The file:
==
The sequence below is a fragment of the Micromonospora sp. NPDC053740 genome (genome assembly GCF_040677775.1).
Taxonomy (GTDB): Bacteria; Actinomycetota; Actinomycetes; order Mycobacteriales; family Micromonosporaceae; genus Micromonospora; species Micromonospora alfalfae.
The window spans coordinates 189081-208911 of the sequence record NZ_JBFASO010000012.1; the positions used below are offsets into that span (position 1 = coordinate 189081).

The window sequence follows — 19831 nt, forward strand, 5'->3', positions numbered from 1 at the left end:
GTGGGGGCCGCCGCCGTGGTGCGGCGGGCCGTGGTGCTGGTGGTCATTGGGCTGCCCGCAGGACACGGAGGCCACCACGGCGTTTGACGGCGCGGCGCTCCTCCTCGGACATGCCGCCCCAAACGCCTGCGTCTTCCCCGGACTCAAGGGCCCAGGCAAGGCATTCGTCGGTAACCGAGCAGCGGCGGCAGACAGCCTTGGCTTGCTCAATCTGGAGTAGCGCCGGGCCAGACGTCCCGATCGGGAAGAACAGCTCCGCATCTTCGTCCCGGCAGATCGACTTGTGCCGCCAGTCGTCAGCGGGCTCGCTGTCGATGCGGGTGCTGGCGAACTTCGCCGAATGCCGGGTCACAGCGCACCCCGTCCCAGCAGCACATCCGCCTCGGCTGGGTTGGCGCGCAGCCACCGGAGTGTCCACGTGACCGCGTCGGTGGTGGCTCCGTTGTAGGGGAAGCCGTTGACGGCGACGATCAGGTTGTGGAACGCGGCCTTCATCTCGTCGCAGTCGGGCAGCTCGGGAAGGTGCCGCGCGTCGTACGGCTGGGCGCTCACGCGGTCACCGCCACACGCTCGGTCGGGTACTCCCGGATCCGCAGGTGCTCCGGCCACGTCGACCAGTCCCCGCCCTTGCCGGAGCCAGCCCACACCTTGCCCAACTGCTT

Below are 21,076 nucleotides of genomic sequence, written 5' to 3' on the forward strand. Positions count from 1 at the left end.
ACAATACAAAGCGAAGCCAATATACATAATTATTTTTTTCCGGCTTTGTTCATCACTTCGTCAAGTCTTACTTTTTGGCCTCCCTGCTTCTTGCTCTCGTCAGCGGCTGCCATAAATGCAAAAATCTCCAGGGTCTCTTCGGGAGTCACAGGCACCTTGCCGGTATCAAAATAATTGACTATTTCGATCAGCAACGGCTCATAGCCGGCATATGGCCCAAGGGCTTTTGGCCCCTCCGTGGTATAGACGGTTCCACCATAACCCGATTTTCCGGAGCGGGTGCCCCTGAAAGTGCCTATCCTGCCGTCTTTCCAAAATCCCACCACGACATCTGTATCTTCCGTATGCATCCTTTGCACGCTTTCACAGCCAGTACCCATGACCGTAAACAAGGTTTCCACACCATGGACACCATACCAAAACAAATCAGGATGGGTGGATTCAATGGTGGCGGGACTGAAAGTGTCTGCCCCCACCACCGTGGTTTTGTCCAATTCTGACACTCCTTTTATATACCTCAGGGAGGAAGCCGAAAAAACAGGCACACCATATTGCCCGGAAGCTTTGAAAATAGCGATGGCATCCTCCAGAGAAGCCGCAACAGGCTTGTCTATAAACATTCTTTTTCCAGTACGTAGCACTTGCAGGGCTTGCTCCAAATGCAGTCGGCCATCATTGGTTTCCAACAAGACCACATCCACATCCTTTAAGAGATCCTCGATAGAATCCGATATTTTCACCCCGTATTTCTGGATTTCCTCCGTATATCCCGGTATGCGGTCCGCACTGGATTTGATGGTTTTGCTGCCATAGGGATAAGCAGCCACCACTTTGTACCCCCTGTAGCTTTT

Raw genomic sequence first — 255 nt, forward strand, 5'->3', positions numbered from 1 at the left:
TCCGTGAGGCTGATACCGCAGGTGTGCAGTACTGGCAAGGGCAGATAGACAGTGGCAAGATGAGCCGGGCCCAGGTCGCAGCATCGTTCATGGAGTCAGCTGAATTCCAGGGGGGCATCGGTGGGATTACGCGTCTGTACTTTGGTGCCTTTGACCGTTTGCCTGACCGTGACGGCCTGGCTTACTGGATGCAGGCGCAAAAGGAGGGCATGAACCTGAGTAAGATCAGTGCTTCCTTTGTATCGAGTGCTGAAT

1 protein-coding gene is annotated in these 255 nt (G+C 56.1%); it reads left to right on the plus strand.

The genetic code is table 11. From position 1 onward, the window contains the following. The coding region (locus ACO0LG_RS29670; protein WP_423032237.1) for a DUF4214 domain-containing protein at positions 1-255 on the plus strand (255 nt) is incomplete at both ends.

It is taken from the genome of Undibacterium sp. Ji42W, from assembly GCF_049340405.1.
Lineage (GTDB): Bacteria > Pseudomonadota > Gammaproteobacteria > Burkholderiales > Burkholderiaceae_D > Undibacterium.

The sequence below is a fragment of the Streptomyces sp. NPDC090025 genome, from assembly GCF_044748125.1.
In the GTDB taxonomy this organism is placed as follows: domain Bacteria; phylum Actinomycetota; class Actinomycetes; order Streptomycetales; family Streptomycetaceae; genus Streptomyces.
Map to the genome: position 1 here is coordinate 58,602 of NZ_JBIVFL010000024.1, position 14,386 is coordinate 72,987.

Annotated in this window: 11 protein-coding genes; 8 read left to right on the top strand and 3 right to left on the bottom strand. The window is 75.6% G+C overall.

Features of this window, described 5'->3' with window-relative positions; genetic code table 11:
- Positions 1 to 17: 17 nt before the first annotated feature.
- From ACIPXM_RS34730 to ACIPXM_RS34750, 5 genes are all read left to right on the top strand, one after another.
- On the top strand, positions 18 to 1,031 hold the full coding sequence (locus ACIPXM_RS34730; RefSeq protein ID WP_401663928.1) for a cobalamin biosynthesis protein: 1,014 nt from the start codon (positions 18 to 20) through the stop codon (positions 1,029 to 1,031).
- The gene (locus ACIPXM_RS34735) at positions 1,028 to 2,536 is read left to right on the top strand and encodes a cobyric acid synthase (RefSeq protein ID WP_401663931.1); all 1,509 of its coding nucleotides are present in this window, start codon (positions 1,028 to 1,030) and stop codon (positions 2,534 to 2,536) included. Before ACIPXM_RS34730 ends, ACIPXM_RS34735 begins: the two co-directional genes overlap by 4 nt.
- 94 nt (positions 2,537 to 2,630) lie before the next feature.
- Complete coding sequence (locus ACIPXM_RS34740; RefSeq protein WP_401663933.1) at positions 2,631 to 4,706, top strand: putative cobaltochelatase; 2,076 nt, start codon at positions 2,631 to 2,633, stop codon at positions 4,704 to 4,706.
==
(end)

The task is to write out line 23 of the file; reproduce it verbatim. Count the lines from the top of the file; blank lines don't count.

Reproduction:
- 94 nt (positions 2,537 to 2,630) lie before the next feature.